London Connectivity Boosted by the Elizabeth Line

After a three-year delay, the Elizabeth Line (formerly known as Crossrail) is finally open. And with sleek new trains, smart carriage interiors, commissioned artwork at stations and fast travel times, we think it was well worth the wait.

Futuristic design

The Elizabeth line is a feat of cutting-edge technology and design. There are 41 new and improved stations across the 60-mile-long route, including Paddington Station, which is so big that according to Crossrail’s CEO Mark Wild, could accommodate the Shard, London's tallest skyscraper, if it was laid flat. Accessibility is key too and all Elizabeth Line stations are step free from street to platform. (Ilford is the exception but should be step free in the next couple of months.)

The carriages, built by Bombardier Transportation (now Alstom) in Derby, are sleek, spacious and airy and at around 200 metres long are 1.5 times longer than a Tube train. Each nine-coach train carries 1500 travellers and Wi-Fi and 4G are available throughout.

Cultural experience

The Elizabeth Line continues the long tradition of art on the Underground and gives each station an identity. A Cloud Index by Spencer Finch, is a stunning 120-metre-long roof canopy depicting clouds which gaze down at commuters coming down the escalators at Paddington. Avalanche by Simon Periton, at Farringdon station, is a beautiful frieze of large diamonds. While Chantal Joffe’s series of two-metre collages at Whitechapel depicts local East End people.

Fast connectivity

The number of trains, and the improved connections between stations across the Capital and beyond, means shorter and easier journeys for locals and visitors.

The central section (bar Bond Street which will open later in 2022), is now open, with trains running every five minutes between Paddington and Abbey Wood, from 6am to 11pm, Monday to Saturday.

When all sections of the line are connected by May 2023, customers will be able to travel from Abbey Wood to Heathrow and Reading, and from Shenfield to Heathrow, with 24 trains an hour running at the busiest times between Paddington and Whitechapel.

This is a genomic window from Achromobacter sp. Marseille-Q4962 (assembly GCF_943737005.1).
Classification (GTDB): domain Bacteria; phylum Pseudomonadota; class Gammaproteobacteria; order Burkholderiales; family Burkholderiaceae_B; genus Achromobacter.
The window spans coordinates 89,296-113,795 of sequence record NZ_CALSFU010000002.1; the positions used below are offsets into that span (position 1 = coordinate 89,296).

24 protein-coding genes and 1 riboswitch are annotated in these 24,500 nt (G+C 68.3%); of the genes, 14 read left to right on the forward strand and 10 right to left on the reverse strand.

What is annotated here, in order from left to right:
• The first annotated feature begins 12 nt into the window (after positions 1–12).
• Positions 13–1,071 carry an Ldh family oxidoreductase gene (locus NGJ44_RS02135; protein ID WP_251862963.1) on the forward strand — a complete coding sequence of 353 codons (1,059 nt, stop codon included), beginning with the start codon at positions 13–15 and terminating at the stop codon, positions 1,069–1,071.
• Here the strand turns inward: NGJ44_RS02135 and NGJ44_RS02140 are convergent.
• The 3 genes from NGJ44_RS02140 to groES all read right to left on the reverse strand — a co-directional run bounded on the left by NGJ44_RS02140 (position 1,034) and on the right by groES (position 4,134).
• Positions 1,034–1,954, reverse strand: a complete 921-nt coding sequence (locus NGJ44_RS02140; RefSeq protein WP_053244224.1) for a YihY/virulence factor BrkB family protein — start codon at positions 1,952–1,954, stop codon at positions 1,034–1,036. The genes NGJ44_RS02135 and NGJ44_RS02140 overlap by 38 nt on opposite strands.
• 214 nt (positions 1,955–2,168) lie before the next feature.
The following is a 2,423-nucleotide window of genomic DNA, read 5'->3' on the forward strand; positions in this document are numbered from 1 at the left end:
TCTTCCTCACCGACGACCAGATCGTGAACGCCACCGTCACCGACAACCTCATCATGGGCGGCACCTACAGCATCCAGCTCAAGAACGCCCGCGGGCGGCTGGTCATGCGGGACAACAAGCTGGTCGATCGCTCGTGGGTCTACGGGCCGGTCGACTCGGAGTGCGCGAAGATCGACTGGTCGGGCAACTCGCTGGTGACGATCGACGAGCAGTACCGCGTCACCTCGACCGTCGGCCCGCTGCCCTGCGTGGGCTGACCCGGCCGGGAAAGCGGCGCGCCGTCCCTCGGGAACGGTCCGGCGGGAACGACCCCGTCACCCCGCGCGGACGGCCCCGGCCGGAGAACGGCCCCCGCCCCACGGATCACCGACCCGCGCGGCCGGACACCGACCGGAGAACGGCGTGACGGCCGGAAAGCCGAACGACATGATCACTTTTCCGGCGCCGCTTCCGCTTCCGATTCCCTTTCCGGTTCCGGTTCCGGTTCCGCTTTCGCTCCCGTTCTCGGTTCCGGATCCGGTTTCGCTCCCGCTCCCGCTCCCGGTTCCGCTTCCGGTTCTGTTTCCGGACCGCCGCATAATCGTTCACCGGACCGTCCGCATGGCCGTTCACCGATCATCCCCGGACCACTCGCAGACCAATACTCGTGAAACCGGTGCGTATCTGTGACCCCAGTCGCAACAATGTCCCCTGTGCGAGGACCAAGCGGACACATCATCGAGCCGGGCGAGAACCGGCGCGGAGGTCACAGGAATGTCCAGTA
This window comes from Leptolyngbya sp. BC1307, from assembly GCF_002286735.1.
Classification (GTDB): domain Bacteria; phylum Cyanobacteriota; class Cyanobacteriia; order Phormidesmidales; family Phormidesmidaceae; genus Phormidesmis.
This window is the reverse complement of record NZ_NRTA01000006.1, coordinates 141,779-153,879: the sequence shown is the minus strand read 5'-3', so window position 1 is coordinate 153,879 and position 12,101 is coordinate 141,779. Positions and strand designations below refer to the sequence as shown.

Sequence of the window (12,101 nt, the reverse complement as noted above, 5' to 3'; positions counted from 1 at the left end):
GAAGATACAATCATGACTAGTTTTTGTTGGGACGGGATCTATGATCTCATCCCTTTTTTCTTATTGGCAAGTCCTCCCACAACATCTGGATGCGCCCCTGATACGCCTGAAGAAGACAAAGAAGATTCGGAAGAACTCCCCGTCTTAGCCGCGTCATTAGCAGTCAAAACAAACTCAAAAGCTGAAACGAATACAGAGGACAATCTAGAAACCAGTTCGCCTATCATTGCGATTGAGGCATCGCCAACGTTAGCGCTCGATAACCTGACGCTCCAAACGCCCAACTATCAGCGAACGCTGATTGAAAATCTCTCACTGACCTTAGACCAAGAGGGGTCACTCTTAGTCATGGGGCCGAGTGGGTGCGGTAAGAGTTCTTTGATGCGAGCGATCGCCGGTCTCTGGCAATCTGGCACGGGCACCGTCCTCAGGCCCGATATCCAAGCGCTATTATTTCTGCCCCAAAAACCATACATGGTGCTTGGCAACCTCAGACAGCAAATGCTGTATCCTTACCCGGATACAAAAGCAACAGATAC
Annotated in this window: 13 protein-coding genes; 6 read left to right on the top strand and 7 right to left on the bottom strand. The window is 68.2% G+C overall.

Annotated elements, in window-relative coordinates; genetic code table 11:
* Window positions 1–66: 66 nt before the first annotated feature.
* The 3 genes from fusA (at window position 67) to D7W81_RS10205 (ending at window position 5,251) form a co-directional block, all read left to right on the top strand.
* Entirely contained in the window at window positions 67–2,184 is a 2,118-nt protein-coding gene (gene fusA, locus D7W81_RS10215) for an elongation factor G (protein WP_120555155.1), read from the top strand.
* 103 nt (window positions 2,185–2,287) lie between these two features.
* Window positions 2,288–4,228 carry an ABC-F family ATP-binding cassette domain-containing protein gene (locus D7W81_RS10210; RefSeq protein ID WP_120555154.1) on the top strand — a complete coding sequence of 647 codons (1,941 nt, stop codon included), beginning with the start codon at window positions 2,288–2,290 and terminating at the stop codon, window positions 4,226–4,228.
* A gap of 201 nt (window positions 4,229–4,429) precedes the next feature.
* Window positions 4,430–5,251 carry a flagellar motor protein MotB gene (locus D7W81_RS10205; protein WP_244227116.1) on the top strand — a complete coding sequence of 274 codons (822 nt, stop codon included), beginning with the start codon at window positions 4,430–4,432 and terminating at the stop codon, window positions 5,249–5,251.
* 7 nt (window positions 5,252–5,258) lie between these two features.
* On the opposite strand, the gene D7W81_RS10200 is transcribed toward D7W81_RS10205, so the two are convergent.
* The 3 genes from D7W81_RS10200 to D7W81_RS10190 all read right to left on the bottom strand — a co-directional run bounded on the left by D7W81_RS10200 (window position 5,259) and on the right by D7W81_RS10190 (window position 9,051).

The ease with which commuters can now reach main central stations, such as Paddington and Liverpool Street, will encourage people outside the Capital to travel in for work. It’s thought that an additional 1.5m people will now be within a 45-minute commute of London’s major commercial centres, including the West End, the City and Canary Wharf.

Time saving

For most travellers on London’s newest line, it’s all about how much time can be saved on the daily commute or night out. Whitechapel to Paddington now takes just 14 minutes on the Elizabeth Line. The same journey on the notoriously unreliable Hammersmith and City line takes 23 minutes. While Ealing Broadway to Tottenham Court Road will be just 13 minutes when it’s all connected in the autumn, rather than a hefty 32 minutes via the Central line. And Paddington to Canary Wharf, which used to be a 32-minute journey via the Jubilee and Bakerloo lines, now takes a speedy and stress-free 18 minutes.

Big boost for Canary Wharf

And it’s Canary Wharf that’s going to be one of the biggest beneficiaries of the new Elizabeth Line, according to Shobi Khan, the chief executive of the Canary Wharf Group. He describes the 39-minute direct link from Heathrow Airport to Canary Wharf, when it’s completed next year, as a “game changer” that makes the area an even more attractive place for businesses to locate. The six-storey building that houses the new Canary Wharf Elizabeth Line station, is just a short walk from the Tube Station and includes a roof terrace, as well as numerous shops and a cinema. The new Elizabeth line “will help people to come to Canary Wharf and experience all the amenities that we offer,” adds Khan.